Two years ago Queen announced that he was stepping back from overall management of the festival, focusing instead of just the music and some fundraising. For Queen, it was time he moved on to other pursuits and for MNA it was time to diversify roles before Queen took all the institutional knowledge with him.
This year will be the first time Queen will not be in Madison for the festival. Instead he is enjoying Portland, Oregon with his wife Nancy Kathman who was also deeply involved. He wrote in an email to Willy Street Blog that the Central Park Sessions concerts (the concert series was organized by Queen) was his Orton this year and wishes everyone well.
The slow departure of Queen is emblematic of a transitory time for MNA and the neighborhood which for many many years had enjoyed steady stewardship of the events by several key volunteers that helped sustain and grow support systems and the stature of the neighborhood.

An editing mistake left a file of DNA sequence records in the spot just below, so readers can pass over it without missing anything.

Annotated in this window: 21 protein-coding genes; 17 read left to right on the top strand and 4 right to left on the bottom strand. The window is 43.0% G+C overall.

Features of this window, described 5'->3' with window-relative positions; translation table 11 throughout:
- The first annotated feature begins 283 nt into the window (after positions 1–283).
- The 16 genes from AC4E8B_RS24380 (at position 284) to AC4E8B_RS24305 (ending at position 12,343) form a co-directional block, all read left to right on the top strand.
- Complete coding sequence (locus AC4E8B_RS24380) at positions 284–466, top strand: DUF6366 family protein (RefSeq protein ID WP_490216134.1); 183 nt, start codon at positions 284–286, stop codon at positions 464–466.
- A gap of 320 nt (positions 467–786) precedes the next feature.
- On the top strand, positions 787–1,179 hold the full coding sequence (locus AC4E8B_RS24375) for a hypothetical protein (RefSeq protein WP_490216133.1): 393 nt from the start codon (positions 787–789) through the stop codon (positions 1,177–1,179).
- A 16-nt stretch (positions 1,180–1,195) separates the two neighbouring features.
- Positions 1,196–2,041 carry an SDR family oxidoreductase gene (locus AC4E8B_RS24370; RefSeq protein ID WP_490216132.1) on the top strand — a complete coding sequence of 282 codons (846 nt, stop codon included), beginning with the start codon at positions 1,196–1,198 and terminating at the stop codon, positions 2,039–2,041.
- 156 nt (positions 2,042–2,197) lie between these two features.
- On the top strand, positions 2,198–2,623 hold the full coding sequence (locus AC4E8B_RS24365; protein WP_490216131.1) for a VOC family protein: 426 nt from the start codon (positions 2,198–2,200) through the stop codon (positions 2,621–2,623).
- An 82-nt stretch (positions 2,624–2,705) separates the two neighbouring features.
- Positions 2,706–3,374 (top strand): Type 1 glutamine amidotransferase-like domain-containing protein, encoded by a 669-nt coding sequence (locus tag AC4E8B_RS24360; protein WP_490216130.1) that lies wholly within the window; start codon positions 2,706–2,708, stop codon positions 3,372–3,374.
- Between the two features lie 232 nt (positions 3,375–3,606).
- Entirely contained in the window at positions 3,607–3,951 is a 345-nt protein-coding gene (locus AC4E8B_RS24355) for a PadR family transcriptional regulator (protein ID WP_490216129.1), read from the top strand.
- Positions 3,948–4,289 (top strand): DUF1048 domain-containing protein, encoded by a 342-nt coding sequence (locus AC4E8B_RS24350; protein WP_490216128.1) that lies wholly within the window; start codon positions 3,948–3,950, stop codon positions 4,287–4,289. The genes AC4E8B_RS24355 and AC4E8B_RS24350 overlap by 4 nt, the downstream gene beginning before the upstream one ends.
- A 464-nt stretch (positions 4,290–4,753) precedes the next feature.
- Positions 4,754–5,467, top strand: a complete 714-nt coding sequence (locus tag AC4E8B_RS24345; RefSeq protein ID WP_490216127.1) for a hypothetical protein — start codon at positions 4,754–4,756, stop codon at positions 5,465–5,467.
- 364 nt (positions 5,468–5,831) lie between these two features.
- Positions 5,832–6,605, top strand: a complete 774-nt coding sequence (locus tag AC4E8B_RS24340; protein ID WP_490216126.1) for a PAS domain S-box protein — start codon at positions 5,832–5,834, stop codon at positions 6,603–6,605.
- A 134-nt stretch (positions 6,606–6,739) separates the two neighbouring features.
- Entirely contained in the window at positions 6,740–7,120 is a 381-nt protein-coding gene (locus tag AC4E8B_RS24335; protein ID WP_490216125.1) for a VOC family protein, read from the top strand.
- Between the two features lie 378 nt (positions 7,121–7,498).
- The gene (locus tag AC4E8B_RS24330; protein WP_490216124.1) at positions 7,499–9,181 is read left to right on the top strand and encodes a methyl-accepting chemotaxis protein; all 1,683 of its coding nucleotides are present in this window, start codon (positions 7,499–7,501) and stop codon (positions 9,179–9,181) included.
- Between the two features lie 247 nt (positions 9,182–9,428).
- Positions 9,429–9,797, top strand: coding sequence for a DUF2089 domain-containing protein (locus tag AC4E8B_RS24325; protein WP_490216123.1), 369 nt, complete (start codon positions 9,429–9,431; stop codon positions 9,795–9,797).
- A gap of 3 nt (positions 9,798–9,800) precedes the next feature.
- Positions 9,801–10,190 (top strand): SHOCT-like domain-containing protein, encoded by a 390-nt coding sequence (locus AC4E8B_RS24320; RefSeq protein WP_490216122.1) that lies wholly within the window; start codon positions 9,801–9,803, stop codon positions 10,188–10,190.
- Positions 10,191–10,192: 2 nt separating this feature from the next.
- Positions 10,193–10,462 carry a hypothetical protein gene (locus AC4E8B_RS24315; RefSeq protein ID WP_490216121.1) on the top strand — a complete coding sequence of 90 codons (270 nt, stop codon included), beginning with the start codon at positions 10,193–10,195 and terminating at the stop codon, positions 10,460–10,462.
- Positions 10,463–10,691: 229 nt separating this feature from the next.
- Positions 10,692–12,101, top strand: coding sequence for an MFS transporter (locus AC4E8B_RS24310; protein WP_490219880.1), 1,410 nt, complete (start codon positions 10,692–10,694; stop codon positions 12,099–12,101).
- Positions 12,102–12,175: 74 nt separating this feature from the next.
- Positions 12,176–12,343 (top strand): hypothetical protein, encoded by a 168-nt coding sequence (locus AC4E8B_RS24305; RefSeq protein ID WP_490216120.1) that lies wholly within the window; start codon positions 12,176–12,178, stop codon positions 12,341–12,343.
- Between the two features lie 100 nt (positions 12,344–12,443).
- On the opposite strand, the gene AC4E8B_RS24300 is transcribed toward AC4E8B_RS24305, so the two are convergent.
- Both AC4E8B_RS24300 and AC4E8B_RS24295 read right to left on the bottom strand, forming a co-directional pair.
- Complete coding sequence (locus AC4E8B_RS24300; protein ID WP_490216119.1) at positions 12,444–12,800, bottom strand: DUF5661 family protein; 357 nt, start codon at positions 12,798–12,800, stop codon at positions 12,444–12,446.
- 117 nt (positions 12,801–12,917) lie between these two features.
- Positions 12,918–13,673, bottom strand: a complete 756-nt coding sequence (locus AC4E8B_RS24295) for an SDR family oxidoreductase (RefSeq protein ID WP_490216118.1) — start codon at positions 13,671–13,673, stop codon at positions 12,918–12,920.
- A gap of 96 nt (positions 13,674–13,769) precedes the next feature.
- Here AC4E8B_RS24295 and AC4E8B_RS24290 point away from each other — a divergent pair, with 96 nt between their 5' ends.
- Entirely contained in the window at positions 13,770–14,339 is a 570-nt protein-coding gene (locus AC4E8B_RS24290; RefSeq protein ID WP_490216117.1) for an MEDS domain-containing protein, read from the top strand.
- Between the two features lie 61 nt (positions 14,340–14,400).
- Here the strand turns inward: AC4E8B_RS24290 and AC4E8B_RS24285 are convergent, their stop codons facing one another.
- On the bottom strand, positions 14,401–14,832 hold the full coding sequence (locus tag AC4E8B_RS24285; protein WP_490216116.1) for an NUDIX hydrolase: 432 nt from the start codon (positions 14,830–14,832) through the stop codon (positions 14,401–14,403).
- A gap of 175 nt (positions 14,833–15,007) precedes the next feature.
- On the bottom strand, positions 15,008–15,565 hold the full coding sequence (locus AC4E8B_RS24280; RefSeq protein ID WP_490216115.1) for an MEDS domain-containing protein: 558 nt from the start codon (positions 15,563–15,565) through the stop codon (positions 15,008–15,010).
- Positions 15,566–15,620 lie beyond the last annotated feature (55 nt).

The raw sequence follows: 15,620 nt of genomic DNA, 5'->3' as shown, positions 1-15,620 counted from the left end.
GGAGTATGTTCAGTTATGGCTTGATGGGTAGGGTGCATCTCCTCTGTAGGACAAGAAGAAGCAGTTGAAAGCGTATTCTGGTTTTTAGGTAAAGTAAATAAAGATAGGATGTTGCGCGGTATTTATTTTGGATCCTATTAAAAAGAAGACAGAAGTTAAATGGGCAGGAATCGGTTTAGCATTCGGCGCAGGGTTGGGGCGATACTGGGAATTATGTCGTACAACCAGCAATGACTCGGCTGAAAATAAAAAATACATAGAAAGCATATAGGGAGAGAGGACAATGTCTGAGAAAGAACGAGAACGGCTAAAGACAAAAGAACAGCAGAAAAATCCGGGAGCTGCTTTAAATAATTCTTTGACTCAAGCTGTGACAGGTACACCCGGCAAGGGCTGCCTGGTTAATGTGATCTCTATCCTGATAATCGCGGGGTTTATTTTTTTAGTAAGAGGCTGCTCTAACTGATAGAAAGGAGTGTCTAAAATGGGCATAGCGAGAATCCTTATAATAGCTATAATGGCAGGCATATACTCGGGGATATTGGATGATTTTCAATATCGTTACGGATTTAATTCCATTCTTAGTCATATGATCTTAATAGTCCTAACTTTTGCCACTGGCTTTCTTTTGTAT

The emergence of Central Park was the realization of the dreams of many; but also tugged at traditions as for a time discussions of moving the Orton Park Festival to the new space emerged.
Agitating by Orton neighbors over the size, scope, and noise generated by the fest, along with the environmental impact each year’s festival supposedly wrought, also spurred many discussions.
One good result of the debate is a reorganization within MNA of its committees that allow more involvement, oversight, and flexibility over events and programs. Additionally, it helped to formalize agreements and procedures such as event insurance coverage that had been adhoc for many years and put the organization at risk.
Three Days of Music